It isn’t until Saturday that I watched my first pre-1960s movie. I’m a bad film festival attendee, I know. But it shows the power of the TCM Classic Film Festival that it can take a film you’ve watched several times before and helps you reevaluate it in a way you never thought to before.
My first film of the day was the 1942 Disney feature, Bambi (1942). I’ve watched and reviewed Bambi before; it’s a rather aimless tale about the circle of life and growing up. I ended up seeing this one alone because none of my travel companions wanted to start crying at 9am. Bambi was one of two Disney features screening at the festival and marks the first time I’ve watched a Disney feature in my three years attending TCM film festivals. I haven’t watched Old Yeller (1957) previously and didn’t want to be traumatized in a group, so Bambi was a safer bet.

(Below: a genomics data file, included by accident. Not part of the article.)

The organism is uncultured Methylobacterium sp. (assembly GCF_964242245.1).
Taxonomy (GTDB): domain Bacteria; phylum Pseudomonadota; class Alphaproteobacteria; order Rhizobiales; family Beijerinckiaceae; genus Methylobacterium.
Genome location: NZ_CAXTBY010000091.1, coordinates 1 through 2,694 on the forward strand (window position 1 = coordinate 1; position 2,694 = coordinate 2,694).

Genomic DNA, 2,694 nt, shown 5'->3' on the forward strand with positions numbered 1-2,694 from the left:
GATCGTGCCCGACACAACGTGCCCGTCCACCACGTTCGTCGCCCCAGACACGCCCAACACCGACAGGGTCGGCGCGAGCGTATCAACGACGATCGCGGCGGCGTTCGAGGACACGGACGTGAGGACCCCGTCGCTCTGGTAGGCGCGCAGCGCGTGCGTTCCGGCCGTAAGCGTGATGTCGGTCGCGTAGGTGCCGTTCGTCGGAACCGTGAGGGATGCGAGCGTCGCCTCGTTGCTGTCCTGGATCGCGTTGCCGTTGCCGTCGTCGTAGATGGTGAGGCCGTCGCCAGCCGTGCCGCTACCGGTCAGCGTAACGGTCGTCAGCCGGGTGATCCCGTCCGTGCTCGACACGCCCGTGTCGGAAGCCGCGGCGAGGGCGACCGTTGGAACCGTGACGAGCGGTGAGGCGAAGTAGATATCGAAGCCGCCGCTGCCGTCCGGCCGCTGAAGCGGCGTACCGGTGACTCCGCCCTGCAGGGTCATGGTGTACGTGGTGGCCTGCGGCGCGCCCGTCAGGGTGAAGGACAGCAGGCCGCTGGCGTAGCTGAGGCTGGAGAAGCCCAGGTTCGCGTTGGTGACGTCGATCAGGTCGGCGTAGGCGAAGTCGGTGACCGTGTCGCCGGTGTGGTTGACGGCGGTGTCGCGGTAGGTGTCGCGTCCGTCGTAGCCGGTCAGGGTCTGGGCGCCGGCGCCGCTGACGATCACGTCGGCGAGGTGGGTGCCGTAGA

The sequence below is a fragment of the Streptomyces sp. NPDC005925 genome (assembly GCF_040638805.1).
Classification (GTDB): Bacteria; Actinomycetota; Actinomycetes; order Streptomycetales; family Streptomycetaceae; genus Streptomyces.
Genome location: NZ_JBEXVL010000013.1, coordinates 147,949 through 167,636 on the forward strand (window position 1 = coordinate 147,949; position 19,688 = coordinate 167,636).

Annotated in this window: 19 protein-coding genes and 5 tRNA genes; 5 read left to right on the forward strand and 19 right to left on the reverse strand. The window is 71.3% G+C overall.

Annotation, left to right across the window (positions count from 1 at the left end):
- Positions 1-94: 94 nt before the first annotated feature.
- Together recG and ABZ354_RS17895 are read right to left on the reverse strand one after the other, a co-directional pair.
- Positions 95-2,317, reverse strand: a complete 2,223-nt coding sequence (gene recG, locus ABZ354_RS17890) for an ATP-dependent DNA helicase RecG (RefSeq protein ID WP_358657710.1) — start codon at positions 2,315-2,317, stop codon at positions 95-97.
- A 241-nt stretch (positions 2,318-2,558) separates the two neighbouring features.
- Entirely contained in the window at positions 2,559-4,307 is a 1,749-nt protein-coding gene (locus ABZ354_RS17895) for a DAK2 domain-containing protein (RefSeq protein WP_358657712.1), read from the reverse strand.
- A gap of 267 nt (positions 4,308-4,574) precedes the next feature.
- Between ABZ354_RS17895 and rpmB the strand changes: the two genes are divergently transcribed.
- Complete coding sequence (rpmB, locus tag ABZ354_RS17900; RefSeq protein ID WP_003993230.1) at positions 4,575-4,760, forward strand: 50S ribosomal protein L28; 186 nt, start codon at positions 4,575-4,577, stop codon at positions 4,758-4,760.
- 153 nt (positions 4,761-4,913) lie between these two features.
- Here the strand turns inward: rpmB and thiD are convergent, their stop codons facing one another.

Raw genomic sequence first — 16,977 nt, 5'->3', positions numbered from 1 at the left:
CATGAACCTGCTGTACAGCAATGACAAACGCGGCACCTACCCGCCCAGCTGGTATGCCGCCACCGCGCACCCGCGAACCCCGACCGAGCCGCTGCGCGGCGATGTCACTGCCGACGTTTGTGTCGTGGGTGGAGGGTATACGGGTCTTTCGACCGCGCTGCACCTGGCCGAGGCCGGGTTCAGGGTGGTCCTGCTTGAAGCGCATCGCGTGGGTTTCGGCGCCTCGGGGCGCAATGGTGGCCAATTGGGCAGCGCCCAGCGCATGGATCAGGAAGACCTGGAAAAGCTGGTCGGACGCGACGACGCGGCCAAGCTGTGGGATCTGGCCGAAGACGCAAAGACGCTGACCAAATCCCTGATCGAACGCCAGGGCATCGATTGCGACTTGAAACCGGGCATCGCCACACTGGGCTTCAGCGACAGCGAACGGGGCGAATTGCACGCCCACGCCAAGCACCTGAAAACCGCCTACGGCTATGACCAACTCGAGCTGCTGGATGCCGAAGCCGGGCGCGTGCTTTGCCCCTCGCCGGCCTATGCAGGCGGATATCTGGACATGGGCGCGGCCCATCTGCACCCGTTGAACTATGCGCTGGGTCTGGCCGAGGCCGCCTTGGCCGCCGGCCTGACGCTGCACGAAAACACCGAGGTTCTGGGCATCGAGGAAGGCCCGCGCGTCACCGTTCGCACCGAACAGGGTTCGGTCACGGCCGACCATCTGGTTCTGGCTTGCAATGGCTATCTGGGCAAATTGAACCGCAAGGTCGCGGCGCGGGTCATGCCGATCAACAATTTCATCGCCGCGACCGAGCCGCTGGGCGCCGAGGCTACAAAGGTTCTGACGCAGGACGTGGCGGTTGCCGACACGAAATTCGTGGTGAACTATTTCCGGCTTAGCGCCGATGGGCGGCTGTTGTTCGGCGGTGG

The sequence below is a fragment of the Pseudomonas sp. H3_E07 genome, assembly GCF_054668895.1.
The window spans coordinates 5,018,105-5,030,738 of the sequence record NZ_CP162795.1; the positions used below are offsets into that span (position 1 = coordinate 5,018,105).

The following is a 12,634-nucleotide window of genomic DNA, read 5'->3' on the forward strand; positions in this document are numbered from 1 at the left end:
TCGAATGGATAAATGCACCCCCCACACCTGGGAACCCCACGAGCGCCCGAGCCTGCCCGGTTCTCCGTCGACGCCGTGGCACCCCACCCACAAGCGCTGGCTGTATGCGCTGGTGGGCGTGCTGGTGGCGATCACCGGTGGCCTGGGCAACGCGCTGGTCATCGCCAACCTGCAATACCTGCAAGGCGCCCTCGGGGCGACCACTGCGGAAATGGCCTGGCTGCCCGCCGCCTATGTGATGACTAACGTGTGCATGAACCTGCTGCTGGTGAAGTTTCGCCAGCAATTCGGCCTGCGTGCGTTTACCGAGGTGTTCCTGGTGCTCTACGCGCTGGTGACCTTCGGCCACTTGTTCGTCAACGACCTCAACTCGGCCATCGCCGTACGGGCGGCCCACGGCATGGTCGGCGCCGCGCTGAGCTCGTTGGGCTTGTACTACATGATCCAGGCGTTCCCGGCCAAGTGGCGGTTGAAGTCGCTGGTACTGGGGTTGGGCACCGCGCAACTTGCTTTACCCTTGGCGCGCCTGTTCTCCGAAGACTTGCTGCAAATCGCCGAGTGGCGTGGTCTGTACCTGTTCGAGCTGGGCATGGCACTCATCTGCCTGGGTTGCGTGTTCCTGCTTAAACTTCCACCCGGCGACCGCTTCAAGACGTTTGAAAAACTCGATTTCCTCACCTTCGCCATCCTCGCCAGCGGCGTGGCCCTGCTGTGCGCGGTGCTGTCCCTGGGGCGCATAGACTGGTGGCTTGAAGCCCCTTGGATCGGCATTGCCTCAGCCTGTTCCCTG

Bambi had an introduction by William Joyce and Donnie Dunagan, the voice of young Bambi. Another compliment TCM’s way: They know how to get presenters who are storytellers. Dunagan was utterly overwhelmed by the response he got upon sitting down; the standing ovation brought him to tears. He discussed his brief time as a Hollywood child star – he also starred as the son in The Son of Frankenstein (1939) – and how, in spite of Bambi’s horrifying life lessons, he had such fun recording the voices. Because the animators spent time studying the human actors’ facial expressions, be sure to watch Bambi’s face when Faline first gives him a kiss. The animators got that grossed-out expression by reminding Dunagan of drinking castor oil.